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The People of the State of New York v. Paul Sherwood

State of New York Supreme Court, Appellate Division Third Judicial Department


December 9, 2010

THE PEOPLE OF THE STATE OF NEW YORK, APPELLANT,
v.
PAUL SHERWOOD, RESPONDENT.

Appeal from an order of the County Court of Schenectady County (Drago, J.), entered January 29, 2010, which granted defendant's motion to suppress evidence.

The opinion of the court was delivered by: Egan Jr., J.

MEMORANDUM AND ORDER

Calendar Date: October 14, 2010

Before: Mercure, J.P., Peters, Rose, Malone Jr. and Egan Jr., JJ.

On December 23, 2008, Detective Anthony DiCarlo Jr. of the City of Schenectady Police Department submitted an affidavit to Schenectady City Court in support of an application for a no-knock search warrant of defendant's apartment in the City of Schenectady, Schenectady County. DiCarlo's affidavit related that, as a part of a burglary sting operation involving multiple police agencies, information had been elicited that a drug dealer by the street name of "G" or "Guns" was trading crack cocaine for stolen goods from his residence at 1681 Avenue A in Schenectady.

DiCarlo attached sworn written statements from Scott Shafer and Anthony DeFilippo who explained that they had committed various residential burglaries in the area, taken stolen televisions, laptop computers and jewelry to defendant's apartment and traded them for crack cocaine.

At approximately 6:50 P.M., City Court granted the application for the no-knock warrant, executable between 6:00 A.M. and 9:00 P.M., and officers already conducting a surveillance of defendant's apartment were so notified. However, before the warrant could be executed, police observed defendant leave the premises at approximately 8:00 P.M. Wishing to delay execution of the search warrant until defendant returned, an officer telephoned City Court seeking permission to amend the search warrant to allow execution after 9:00 P.M. The court verbally granted that application and, when defendant returned to the premises, the search warrant was executed at approximately 10:30 P.M.

Upon entering defendant's home, certain physical evidence was seized and defendant made several incriminating statements regarding property and drugs located in the residence. At approximately 11:00 P.M., police made a second application, this time in writing, to amend the search warrant to allow its execution after 9:00 P.M. City Court granted this application and noted its amendment to the original warrant at approximately 11:08 P.M. Defendant was charged with one count each of criminal possession of a controlled substance in the fourth degree and criminal possession of stolen property in the third degree. Defendant later moved to suppress, alleging that the evidence seized, and his statements, were obtained as a result of an illegal search. After a joint Mapp/Huntley hearing, County Court granted defendant's motion upon the ground that the search was improperly executed at nighttime in violation of the Criminal Procedure Law and that no basis existed for a nighttime search. The People now appeal.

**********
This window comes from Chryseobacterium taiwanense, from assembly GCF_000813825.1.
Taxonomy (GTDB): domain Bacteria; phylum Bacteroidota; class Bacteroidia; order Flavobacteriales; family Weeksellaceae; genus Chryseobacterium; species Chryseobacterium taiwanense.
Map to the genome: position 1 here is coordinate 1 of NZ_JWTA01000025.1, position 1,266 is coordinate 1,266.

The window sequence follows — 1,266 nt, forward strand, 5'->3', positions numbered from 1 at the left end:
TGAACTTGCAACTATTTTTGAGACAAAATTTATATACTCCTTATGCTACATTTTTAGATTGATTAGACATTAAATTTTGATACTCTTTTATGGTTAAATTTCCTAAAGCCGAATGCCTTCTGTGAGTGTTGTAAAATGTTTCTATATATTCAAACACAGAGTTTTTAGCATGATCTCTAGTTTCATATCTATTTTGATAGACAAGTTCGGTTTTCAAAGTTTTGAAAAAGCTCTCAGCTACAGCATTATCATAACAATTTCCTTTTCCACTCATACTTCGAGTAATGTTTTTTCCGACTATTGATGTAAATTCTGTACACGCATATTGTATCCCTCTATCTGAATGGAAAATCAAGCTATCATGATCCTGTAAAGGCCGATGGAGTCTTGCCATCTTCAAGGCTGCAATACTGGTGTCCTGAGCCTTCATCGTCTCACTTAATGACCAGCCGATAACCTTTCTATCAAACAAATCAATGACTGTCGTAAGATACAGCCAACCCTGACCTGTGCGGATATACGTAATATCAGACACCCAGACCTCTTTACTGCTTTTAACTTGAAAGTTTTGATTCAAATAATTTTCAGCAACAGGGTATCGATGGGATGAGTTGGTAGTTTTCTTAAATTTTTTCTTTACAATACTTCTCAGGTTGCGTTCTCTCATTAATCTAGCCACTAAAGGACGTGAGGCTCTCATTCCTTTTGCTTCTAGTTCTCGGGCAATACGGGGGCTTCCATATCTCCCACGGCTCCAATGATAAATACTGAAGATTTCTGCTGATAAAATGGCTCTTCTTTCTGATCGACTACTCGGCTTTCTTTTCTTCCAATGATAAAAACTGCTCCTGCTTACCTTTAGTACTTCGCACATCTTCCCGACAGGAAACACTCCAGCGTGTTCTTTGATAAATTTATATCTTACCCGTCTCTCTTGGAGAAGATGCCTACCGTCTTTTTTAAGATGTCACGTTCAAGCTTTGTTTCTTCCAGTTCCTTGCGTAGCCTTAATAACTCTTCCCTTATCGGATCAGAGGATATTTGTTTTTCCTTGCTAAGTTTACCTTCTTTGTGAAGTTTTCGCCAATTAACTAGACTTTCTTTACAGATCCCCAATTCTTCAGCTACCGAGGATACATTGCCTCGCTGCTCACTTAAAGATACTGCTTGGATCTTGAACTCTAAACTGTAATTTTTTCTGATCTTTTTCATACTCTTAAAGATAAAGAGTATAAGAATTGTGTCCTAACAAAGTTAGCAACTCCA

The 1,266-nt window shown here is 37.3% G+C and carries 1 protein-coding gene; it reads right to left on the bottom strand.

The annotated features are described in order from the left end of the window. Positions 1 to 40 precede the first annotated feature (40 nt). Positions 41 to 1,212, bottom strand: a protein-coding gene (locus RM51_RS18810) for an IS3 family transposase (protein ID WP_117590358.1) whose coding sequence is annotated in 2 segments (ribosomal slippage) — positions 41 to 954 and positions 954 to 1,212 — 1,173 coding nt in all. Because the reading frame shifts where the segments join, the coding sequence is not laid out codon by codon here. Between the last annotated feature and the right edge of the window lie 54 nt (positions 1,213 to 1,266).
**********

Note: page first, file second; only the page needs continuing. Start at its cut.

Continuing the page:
Generally, search warrants are to be "executed only between the hours of 6:00 A.M. and 9:00 P.M." (CPL 690.30 [2]), and prior to entering a premises, an officer must give notice to occupants of his or her authority and purpose (see CPL 690.50 [1]).

However, a warrant application may request a no-knock provision (see CPL 690.35 [4] [b]) and/or that it be executable outside the time period between 6:00 A.M. and 9:00 P.M. (see CPL 690.35 [4] [a]). A request for a nighttime warrant may be based "upon the ground that there is reasonable cause to believe that (i) it cannot be executed between the hours of 6:00 A.M. and 9:00 P.M., or (ii) the property sought will be removed or destroyed if not seized forthwith, or (iii) in the case of an application for a search warrant as defined in [CPL 690.05 (2) (b)], the person sought is likely to flee or commit another crime, or may endanger the safety of the executing police officers or another person if not seized forthwith or between the hours of 9:00 P.M. and 6:00 A.M." (CPL 690.35 [4] [a]). A request for a no-knock warrant may be based "upon the ground that there is reasonable cause to believe that (i) the property sought may be easily and quickly destroyed or disposed of, or (ii) the giving of such notice may endanger the life or safety of the executing officer or another person, or (iii) in the case of an application for a search warrant as defined in [CPL 690.05 (2) (b)] for the purpose of searching for and arresting a person who is the subject of a warrant for a felony, the person sought is likely to commit another felony, or may endanger the life or safety of the executing officer or another person" (CPL 690.35 [4] [b]).